You Do Have Time, But You Must Make a Choice

You Do Have Time

You probably have more on your todo list today than you will be able to get done.

You may be already preparing yourself for the things you won’t complete.

However, the truth is that you have time to do the things you need to do.

You just need to make the tough choices to do them.

You Do Have the Time

Today, you do have time.

Time to do the things that are most important.

However, you will have to choose between what you need to do and what you want to do.

Saying that you don’t have time isn’t a valid excuse.

“I don’t have time isn’t an excuse, rather it is a choice to do something else.” (Tweet this Quote)

You do have time… but you are choosing to do something else.

Here are some of the choices you may be making:

  • You don’t have time to workout… but you have time to get to the office early and talk about your weekend for 2 hours.
  • You don’t have time to finish that project on time… but you have time to go on an extended lunch with your co-workers.
  • You don’t have time to go to your kid’s special event… but you have time to spend in endless (and often meaningless) meetings.
  • You don’t have time to write your book… but you have time to endlessly surf the Internet.
  • You don’t have time to go out with your significant other… but you have time to watch TV for hours.
  • You don’t have time to start that new business or career… but you have time to go partying all weekend.

What Are You Choosing to Do?

What are you choosing to do, instead of what you should be doing?

It might be an eye-opening exercise to make a two-column list of what you aren’t getting done, and what you are doing instead.

The next time you find yourself stating that you don’t have time to do something, try re-wording your excuse in the form of:

“Instead of doing (this), I am choosing to do (that).”

For example, “Instead of going to the gym, I am choosing to read the morning news for 30 minutes.”

Or, “Instead of finishing that important document, I am choosing to surf Facebook.”

This simple phrase can put your time choices in clear perspective.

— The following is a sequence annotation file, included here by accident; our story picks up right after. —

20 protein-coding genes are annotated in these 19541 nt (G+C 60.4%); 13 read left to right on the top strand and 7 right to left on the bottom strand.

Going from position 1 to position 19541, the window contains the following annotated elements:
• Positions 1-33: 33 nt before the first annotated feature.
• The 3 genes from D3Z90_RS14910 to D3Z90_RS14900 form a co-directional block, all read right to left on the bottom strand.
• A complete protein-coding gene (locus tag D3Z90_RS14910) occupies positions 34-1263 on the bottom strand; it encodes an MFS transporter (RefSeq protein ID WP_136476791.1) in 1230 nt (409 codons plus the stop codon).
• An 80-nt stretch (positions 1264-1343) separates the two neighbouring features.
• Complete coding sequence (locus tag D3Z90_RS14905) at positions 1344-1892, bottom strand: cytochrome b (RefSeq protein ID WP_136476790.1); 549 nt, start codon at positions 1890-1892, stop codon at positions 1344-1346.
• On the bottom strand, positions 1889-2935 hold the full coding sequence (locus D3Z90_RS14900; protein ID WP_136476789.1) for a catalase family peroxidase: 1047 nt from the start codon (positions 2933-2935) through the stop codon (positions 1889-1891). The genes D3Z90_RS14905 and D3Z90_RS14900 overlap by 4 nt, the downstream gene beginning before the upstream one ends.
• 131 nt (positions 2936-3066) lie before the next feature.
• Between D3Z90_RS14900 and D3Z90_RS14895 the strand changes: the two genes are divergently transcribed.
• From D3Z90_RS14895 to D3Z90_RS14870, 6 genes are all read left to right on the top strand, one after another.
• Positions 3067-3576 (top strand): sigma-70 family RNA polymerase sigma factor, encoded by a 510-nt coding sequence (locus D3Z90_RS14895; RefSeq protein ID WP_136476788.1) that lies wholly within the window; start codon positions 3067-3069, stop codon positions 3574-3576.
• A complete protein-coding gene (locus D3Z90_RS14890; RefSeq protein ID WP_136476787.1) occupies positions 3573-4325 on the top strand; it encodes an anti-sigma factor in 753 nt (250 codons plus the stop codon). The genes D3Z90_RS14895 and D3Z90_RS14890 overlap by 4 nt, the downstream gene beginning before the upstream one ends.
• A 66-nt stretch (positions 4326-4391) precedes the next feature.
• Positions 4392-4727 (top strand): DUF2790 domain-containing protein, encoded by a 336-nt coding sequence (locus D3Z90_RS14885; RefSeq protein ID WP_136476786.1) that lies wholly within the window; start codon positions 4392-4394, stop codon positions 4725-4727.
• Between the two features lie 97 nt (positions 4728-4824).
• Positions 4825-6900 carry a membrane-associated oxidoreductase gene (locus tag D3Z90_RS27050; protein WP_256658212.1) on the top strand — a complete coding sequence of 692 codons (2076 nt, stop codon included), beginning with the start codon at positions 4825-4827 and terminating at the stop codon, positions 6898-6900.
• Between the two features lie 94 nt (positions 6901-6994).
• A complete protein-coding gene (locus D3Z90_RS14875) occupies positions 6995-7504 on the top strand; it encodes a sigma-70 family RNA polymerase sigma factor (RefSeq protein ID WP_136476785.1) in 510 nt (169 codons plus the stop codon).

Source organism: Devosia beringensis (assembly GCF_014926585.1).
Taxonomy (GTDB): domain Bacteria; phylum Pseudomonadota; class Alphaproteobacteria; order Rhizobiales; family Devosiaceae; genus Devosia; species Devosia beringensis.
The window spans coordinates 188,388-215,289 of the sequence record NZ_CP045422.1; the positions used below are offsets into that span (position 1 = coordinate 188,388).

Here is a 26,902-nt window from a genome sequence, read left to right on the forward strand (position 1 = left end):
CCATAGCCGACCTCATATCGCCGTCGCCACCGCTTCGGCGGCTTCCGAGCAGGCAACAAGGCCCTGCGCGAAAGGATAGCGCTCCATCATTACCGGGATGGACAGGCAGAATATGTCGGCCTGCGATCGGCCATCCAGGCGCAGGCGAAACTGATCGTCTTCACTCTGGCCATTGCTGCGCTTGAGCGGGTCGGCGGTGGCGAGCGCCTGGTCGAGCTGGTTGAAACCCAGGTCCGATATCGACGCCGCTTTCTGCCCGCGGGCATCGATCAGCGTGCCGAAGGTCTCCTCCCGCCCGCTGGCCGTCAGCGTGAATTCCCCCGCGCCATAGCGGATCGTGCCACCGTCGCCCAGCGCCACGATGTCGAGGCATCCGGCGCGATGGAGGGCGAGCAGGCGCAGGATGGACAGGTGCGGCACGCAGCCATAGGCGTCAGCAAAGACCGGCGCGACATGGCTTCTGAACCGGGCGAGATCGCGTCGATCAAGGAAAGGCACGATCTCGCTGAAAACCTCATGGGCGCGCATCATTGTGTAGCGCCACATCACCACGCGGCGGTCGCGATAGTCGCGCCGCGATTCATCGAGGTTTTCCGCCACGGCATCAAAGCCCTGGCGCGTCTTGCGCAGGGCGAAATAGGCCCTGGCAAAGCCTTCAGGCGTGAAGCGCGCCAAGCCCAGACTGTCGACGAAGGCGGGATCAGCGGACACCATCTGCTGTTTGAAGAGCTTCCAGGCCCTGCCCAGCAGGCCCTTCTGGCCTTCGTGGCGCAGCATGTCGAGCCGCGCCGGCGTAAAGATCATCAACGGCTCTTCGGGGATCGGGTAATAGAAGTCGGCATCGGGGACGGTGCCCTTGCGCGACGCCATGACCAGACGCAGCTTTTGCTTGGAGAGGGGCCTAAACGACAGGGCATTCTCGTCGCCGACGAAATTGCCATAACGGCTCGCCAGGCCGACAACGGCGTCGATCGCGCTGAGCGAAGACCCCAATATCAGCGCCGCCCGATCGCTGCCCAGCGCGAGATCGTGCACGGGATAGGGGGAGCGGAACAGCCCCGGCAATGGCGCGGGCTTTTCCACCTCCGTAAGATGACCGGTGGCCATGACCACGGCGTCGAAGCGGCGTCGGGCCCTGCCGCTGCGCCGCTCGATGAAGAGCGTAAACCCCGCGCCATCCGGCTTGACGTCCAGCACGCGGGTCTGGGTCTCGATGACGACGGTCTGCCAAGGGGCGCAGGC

It’s Your Time

It’s up to you how you spend your time today.

You can spend it doing the most important things on your list. Or you can fritter it away on meaningless activities and on the job chit-chat.

You don’t get more time later, so choose wisely.

Whatever you decide, just don’t say, “I don’t have time.”

Question: What don’t you have time to do today? And what are you choosing to do instead? You can leave a comment by clicking here.

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11 thoughts on “You Do Have Time, But You Must Make a Choice

  1. Any advice for when it’s not a matter of you don’t have the time, but that you don’t have the energy? I could use a pep-talk or a smack-down for that one.

  2. As a chronically “time challenged” person, I, for once, after reading this, did NOT feel BAD about myself. So often, “time” advice is given in the negative – for instance. Stop doing this and quit that bad habit and don’t let this or that hold you down, etc. (I know I’m forgetting a lot.) This was SO inspiring and empowering. I love that you make it about choices, and I love the positive affirmations sprinkled throughout. This makes it feel do-able, controllable, something I CAN DO! I really appreciate the big statement, “You Do Have The Time.” I have always felt like it was me against the clock, and to be honest, I have started to hate the whole concept of “time” altogether. I have wanted to throw more than one of my 10 clocks out the window on many a day. Because time has always been the enemy. I’m always fighting….and for what? …. a damn arm on a clock. Well that’s how I used to see it. You have given me a whole new positive perspective. You’ve made me realize that I AM in control; I just have to CHOOSE and MAKE more decisions instead of letting the decisions be made for me by the never-ending “rat race” most of us call life. Thank you so much for this piece. Wonderful stuff 🙂 It’s “time” to make the clock my friend.

  3. Craig – I like what you present,
    empowering people to take control themselves. In a similar way, I often
    reframe “I have to” into “I get to” – this works great with
    exercise or family activities. I remind myself many other people aren’t
    able to do the same activities, for example perhaps because they simply can’t
    physically exercise. A subtle difference, but significant change in

  4. This couldn’t be more true. I find that I feel some resistance to the idea of cutting out time-wasting activities. They are almost an emotional crutch to deal with the stress of the other activities, almost exactly as you have them paired: Internet surfing to deal with the hurt of not completing a fulfilling creative project. TV watching to ignore the embarrassment/exhaustion of socializing. Weekend partying to dull the frustration of not being further along in career. The idea of going without these distracting activities is almost terrifying. Do you have any advice for people who time manage badly as an emotional crutch?